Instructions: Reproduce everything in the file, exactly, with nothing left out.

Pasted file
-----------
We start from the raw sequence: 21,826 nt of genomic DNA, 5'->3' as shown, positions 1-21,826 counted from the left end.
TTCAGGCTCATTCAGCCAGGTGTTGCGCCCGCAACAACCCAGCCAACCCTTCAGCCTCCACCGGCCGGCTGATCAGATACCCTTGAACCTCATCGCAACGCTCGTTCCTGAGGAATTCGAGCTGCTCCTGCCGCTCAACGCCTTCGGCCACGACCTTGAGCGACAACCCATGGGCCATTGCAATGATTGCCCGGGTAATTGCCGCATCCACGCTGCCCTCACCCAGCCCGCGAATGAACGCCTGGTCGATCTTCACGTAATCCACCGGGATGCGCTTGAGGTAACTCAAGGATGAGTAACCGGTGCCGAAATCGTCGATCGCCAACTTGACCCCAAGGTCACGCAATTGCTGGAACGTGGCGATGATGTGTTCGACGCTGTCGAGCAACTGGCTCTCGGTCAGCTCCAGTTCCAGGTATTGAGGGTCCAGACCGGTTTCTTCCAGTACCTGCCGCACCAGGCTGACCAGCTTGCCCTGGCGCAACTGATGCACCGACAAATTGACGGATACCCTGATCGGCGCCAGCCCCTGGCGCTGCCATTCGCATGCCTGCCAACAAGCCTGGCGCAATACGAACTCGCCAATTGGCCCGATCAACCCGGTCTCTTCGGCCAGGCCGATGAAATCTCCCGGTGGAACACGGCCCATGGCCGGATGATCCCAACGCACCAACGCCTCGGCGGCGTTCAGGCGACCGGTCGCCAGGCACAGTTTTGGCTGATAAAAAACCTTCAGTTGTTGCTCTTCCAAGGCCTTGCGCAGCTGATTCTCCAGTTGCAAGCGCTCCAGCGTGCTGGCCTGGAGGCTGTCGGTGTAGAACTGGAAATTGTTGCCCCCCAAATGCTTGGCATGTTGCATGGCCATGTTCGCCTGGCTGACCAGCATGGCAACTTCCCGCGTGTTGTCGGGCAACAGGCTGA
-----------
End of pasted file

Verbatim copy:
We start from the raw sequence: 21,826 nt of genomic DNA, 5'->3' as shown, positions 1-21,826 counted from the left end.
TTCAGGCTCATTCAGCCAGGTGTTGCGCCCGCAACAACCCAGCCAACCCTTCAGCCTCCACCGGCCGGCTGATCAGATACCCTTGAACCTCATCGCAACGCTCGTTCCTGAGGAATTCGAGCTGCTCCTGCCGCTCAACGCCTTCGGCCACGACCTTGAGCGACAACCCATGGGCCATTGCAATGATTGCCCGGGTAATTGCCGCATCCACGCTGCCCTCACCCAGCCCGCGAATGAACGCCTGGTCGATCTTCACGTAATCCACCGGGATGCGCTTGAGGTAACTCAAGGATGAGTAACCGGTGCCGAAATCGTCGATCGCCAACTTGACCCCAAGGTCACGCAATTGCTGGAACGTGGCGATGATGTGTTCGACGCTGTCGAGCAACTGGCTCTCGGTCAGCTCCAGTTCCAGGTATTGAGGGTCCAGACCGGTTTCTTCCAGTACCTGCCGCACCAGGCTGACCAGCTTGCCCTGGCGCAACTGATGCACCGACAAATTGACGGATACCCTGATCGGCGCCAGCCCCTGGCGCTGCCATTCGCATGCCTGCCAACAAGCCTGGCGCAATACGAACTCGCCAATTGGCCCGATCAACCCGGTCTCTTCGGCCAGGCCGATGAAATCTCCCGGTGGAACACGGCCCATGGCCGGATGATCCCAACGCACCAACGCCTCGGCGGCGTTCAGGCGACCGGTCGCCAGGCACAGTTTTGGCTGATAAAAAACCTTCAGTTGTTGCTCTTCCAAGGCCTTGCGCAGCTGATTCTCCAGTTGCAAGCGCTCCAGCGTGCTGGCCTGGAGGCTGTCGGTGTAGAACTGGAAATTGTTGCCCCCCAAATGCTTGGCATGTTGCATGGCCATGTTCGCCTGGCTGACCAGCATGGCAACTTCCCGCGTGTTGTCGGGCAACAGGCTGA